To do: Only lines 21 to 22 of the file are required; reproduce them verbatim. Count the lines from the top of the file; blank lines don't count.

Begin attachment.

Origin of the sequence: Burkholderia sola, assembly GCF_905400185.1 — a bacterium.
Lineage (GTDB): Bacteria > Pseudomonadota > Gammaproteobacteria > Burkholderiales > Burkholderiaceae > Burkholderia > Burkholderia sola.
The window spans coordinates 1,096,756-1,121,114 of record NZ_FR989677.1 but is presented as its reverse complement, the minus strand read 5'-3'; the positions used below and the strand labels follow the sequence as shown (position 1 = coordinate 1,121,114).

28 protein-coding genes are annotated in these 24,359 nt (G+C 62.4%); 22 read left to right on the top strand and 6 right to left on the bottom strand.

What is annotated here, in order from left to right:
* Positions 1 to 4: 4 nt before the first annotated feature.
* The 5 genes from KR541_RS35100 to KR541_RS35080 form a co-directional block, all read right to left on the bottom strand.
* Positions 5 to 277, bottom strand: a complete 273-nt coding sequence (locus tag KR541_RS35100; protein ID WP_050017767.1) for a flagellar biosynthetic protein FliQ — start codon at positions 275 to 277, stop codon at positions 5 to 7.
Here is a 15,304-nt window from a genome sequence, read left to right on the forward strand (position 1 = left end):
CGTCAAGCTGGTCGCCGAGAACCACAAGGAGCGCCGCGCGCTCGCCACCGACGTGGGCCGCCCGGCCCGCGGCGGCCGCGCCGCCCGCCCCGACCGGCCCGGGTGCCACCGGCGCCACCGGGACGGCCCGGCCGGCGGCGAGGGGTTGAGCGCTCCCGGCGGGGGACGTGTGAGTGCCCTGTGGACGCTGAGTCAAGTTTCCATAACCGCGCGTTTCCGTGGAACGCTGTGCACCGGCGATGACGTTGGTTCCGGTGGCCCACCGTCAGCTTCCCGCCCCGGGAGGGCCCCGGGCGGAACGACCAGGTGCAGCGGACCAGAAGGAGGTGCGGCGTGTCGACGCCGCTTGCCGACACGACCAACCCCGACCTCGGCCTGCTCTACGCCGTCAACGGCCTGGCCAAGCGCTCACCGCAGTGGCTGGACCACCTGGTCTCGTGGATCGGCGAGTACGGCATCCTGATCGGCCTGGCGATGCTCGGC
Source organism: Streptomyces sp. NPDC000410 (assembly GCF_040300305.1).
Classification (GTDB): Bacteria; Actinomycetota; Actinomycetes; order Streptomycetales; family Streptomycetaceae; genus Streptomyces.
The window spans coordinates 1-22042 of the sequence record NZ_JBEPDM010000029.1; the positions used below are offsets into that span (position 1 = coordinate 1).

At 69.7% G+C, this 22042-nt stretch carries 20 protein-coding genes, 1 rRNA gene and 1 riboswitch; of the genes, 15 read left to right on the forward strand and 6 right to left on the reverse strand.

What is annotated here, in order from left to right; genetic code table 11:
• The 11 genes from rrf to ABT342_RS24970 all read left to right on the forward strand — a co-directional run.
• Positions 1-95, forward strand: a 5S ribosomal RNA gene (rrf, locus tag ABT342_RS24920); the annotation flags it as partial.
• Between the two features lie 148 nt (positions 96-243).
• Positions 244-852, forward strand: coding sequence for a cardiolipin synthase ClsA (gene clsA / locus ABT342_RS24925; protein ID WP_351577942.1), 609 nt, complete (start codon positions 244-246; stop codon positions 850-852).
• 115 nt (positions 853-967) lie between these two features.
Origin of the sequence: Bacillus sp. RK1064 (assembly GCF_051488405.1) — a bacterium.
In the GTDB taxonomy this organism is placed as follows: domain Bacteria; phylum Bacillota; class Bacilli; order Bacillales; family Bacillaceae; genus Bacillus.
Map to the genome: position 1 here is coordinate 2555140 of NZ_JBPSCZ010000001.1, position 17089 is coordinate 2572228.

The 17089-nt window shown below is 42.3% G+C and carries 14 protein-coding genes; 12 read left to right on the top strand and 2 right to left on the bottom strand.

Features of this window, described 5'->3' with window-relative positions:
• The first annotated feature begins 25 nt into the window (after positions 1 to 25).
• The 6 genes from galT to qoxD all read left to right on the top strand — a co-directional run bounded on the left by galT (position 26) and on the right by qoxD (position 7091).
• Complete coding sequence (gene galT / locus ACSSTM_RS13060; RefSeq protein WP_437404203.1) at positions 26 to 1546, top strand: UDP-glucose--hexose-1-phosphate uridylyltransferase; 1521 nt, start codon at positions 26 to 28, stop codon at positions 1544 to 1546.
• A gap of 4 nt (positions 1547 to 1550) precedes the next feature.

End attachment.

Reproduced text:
Origin of the sequence: Bacillus sp. RK1064 (assembly GCF_051488405.1) — a bacterium.
In the GTDB taxonomy this organism is placed as follows: domain Bacteria; phylum Bacillota; class Bacilli; order Bacillales; family Bacillaceae; genus Bacillus.